How injured nerves grow themselves back
Unlike nerves of the spinal cord, the peripheral nerves that connect our limbs and organs to the central nervous system have an astonishing ability to regenerate themselves after injury.

A study analyzes consumer protection laws in Spain
There is a growing need to standardize the laws regulating consumer protection.

Elevated nitrogen and phosphorus still widespread in much of the nation's streams and groundwater
Elevated concentrations of nitrogen and phosphorus, nutrients that can negatively impact aquatic ecosystems and human health, have remained the same or increased in many streams and aquifers across the Nation since the early 1990s, according to a new national study by the US Geological Survey.

Obama to appoint ASU professor to national committee
President Obama announced his intent to nominate mathematical epidemiologist Carlos Castillo-Chavez, an Arizona State University professor, to the President's Committee on the National Medal of Science.

Type 1 diabetes research at UC San Diego gets $5 million boost
Maike Sander, M.D., associate professor of pediatrics and cellular & molecular medicine at the University of California, San Diego School of Medicine has been awarded nearly $5 million by the Beta Cell Biology Consortium to lead an interdisciplinary team in cell therapy research for type 1 diabetes.

Scientists arrive in Senegal to give African hunger a black eye
A long neglected crop with the potential to halt hunger for millions in Africa, sustain the livestock revolution underway in developing countries, rejuvenate nutrient-sapped soils, and even feed astronauts on extended space missions, is attracting scientists from around the world to Senegal this week for the 5th World Cowpea Research Conference.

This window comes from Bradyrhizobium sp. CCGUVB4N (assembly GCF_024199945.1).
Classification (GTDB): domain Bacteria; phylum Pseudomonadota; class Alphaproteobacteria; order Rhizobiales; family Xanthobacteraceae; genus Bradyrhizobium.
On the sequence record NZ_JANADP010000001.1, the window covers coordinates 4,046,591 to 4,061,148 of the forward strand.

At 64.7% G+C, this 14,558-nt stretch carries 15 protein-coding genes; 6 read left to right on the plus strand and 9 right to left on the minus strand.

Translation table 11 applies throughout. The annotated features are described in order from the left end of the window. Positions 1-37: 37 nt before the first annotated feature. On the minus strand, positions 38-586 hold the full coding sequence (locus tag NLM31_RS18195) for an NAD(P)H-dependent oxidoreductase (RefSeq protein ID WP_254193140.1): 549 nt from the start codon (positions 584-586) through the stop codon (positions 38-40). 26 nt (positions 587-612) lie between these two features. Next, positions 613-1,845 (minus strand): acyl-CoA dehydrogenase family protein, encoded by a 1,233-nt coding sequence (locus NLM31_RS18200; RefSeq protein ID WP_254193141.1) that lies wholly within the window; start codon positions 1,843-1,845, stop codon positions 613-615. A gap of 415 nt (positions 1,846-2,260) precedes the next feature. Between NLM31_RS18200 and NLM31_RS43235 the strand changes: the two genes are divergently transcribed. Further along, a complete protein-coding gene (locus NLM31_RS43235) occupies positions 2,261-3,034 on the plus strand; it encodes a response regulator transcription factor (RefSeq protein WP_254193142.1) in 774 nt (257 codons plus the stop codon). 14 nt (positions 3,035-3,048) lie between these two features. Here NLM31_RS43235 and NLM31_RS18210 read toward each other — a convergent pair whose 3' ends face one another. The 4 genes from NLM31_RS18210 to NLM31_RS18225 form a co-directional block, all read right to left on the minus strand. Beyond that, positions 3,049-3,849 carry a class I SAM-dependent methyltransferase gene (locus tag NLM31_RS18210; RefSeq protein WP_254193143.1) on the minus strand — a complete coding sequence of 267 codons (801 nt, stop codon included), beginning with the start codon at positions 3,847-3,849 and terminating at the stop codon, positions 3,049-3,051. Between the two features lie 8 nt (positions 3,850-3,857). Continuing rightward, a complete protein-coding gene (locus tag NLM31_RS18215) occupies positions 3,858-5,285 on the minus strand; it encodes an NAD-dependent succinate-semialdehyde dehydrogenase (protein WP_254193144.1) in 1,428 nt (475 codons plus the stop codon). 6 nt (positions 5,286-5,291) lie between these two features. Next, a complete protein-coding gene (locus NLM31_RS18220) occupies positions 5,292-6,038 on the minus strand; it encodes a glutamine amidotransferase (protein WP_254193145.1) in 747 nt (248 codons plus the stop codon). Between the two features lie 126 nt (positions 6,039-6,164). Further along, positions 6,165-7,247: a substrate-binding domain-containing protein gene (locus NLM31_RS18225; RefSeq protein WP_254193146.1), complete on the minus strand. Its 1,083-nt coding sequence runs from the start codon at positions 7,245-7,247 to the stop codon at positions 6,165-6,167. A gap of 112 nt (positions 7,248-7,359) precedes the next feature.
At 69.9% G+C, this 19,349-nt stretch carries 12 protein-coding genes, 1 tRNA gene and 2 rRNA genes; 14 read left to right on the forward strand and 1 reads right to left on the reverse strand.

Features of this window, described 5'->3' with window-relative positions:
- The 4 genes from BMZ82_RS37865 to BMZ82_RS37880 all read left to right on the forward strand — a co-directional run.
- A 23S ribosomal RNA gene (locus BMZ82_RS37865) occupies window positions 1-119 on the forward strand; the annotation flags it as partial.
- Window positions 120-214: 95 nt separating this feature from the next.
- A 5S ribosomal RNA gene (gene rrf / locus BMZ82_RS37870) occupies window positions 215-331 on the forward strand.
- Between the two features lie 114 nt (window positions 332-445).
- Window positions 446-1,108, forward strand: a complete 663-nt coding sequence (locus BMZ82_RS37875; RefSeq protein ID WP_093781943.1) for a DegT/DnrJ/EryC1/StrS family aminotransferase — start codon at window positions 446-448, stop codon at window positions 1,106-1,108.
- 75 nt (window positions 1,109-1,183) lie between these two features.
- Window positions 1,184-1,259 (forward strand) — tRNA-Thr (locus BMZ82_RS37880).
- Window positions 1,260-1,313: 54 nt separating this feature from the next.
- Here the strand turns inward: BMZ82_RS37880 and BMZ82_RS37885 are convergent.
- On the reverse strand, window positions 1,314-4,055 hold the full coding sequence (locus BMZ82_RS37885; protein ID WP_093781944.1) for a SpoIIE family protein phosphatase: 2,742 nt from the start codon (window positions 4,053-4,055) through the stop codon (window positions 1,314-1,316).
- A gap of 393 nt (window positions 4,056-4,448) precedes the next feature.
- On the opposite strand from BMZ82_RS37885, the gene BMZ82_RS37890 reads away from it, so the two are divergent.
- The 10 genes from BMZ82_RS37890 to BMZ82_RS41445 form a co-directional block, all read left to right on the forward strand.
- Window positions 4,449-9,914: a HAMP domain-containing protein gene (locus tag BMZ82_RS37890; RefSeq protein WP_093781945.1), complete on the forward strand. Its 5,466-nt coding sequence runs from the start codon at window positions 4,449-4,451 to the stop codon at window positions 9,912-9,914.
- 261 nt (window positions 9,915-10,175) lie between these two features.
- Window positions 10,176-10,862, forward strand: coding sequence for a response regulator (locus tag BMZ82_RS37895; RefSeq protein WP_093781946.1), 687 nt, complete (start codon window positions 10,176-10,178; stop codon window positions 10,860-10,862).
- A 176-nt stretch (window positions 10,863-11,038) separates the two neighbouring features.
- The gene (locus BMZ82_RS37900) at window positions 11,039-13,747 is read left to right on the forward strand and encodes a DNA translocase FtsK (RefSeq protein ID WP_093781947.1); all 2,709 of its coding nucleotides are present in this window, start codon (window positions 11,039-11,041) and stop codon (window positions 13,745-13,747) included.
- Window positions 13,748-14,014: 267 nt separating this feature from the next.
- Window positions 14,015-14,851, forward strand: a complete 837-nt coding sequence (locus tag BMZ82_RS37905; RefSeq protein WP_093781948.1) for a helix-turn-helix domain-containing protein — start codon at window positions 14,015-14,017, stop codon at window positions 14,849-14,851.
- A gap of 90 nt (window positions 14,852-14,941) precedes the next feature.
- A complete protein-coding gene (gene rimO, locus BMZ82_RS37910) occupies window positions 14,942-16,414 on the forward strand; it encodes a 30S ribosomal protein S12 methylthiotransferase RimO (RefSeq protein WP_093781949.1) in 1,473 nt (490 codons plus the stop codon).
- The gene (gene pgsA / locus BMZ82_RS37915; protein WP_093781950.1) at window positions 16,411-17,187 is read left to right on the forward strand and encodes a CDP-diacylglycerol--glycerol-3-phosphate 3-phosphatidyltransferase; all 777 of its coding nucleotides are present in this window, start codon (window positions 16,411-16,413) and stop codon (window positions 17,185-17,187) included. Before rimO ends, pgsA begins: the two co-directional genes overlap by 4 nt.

Gigantic mirror for X-radiation in outer space
It is to become the largest X-ray telescope ever: The International X-Ray Observatory, or IXO, will be launched into space in 2021 and provide the world with brand new information about about the origin of the universe.

Xiaoguang Meng receives honorary master of engineering from Stevens
For his significant and global contributions to clean water and environmental causes, his dedication as an outstanding educator, and his commitment to invention and the pursuit of discovery, professor Xiaoguang Meng received an honorary master of engineering degree from Stevens Institute of Technology at the university's annual convocation ceremony on Sept.

Quantum physics: Flavors of entanglement
The entanglement of quantum objects can take surprising forms. Quantum physicists at the University of Innsbruck have investigated several flavors of entanglement in four trapped ions and report their results in the journal Nature Physics.

Mayo collaboration finds source of breast drug side effect
Mayo Clinic researchers and their international colleagues have discovered genetic variants that lead to severe arthritis for a subset of women when taking aromatase inhibitors to treat their breast cancer.

Outcomes of communication about end-of-life care appear to differ between black and white patients